Datzman: It has been a struggle, and there are a few reasons for that. We are now at the point where the value of data is recognized, and the services understand that having as much as you can get is crucial, but making sense of that data and getting it to where it’s most useful in a timely manner is a real challenge.
“We’re trying to show that [sharing and process data] can be done where the conflict or the battle is happening, in real-time, at machine speed.” – Alex “Neutron” Datzman
We’ve been dealing with silos or stovepipes. Famously, nobody (F-35 included) could talk to the F-22. While this has been improving, that problem, or similar ones, have been present in many of the products produced by industry, largely because each service has worked independently to develop their own solutions with defense partners.
But this is one of the areas Collins has placed a lot of focus. We want to connect that joint data, that ISR fusion of information, and move it around the battlespace. We are looking at these silos and trying to find ways to break down some of them so that we can get data and information across the joint force.
We’re chipping away at that. We’re focusing on how to do that at Valiant Shield with our advanced intelligent gateway demonstration. We’re trying to show that it can be done where the conflict or the battle is happening, in real-time, at machine speed. All those are coming together as we demonstrate this capability and show value to the joint force on what it means to have access and information to data from disparate sources.
TMB: Can you share some of the technologies that are making all this possible?
Datzman: The biggest innovation is our ability to communicate and connect over long distances. As an example, our gateway uses MUOS to transmit up to a satellite and over to the Combined Movement Coordination Center (CMCC) at Beale Air Force Base. That is not exactly something new, but with the combination of new waveforms, our advanced gateway with Rosetta software, our multiple independent levels of security (MILS) Cross-Domain Solution (CDS), and a new solution called INFAMI, now you have a very powerful communication and intelligence fusion node.
Another new technology, more a novel application of existing technology, is the use of app-based solutions. This is similar to a smartphone but on an aircrew multi-function display (MFD). With an iPhone as an example, you can get information from an app and share it when connected to the network, but you can still use the app when it is disconnected.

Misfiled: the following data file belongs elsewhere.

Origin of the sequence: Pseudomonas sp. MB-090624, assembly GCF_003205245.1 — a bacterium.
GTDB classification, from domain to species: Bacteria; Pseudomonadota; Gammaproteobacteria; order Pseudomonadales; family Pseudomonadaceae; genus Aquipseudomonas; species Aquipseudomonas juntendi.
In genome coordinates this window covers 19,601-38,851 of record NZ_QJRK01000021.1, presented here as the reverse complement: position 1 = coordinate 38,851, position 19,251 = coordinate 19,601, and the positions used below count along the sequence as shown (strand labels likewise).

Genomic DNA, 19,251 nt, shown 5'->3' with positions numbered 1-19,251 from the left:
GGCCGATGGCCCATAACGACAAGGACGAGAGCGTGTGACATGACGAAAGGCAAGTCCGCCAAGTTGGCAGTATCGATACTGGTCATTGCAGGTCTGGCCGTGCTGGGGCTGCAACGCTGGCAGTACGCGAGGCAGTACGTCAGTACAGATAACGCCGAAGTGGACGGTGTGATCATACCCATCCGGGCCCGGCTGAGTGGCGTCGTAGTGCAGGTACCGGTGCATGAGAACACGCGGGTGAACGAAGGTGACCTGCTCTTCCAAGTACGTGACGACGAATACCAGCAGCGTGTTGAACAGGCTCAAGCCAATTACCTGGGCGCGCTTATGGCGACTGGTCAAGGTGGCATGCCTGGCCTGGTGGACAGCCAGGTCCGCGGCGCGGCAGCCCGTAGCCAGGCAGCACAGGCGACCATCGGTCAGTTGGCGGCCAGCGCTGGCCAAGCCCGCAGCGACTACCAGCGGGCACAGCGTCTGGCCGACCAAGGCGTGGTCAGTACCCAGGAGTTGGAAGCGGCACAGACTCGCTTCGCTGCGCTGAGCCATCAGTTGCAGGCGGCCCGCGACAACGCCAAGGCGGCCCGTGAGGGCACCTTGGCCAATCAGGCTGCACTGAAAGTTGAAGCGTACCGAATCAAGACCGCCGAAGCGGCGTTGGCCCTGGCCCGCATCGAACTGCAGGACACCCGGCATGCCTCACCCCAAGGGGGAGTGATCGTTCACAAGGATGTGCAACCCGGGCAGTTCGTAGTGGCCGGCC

“Our goal is to bring these technologies and their capabilities to the battlespace where they can provide the warfighter the most good.” – Alex “Neutron” Datzman
This app-based system also has the benefit of allowing capability at the tactical edge as opposed to in the rear, away from the battlespace. The advanced, intelligent, ground or airborne gateways connect a large number of disparate players and moves the data and information together in real-time and at machine speeds.
Our goal is to bring these technologies and their capabilities to the battlespace where they can provide the warfighter the most good, whether they are on the ground, in the air, on a ship, or anywhere.
TMB: How do these new Collins Aerospace technologies fit into the military’s open systems and open architecture directives?
Datzman: Having an open mission systems concept is a key to making the JADC2 strategy a reality. Collins is not developing this technology as a proprietary driver; we’re making it so it can play with an entire network of open architecture solutions including third-party players which we see as a true growth potential area.
We are supporting this growth by using events and demonstrations like Valiant Shield to show the advantage of having an open architecture system that bridges not only fielded platforms and waveforms but also embraces and builds upon advanced and future platforms and waveforms. That’s the most important piece of all this, open architectures allow the DoD and the defense industry to bring in players old and new to create a more robust, effective, and adaptable future for the warfighter.
At the end of the day, what we want to see is a future where our warfighters remain the most well-equipped, most advanced, and most formidable fighting force in the world and that is what was on display at Valiant Shield.
To learn more about Valiant Shield and how Collins Aerospace is working to support the future of the US Military, click here.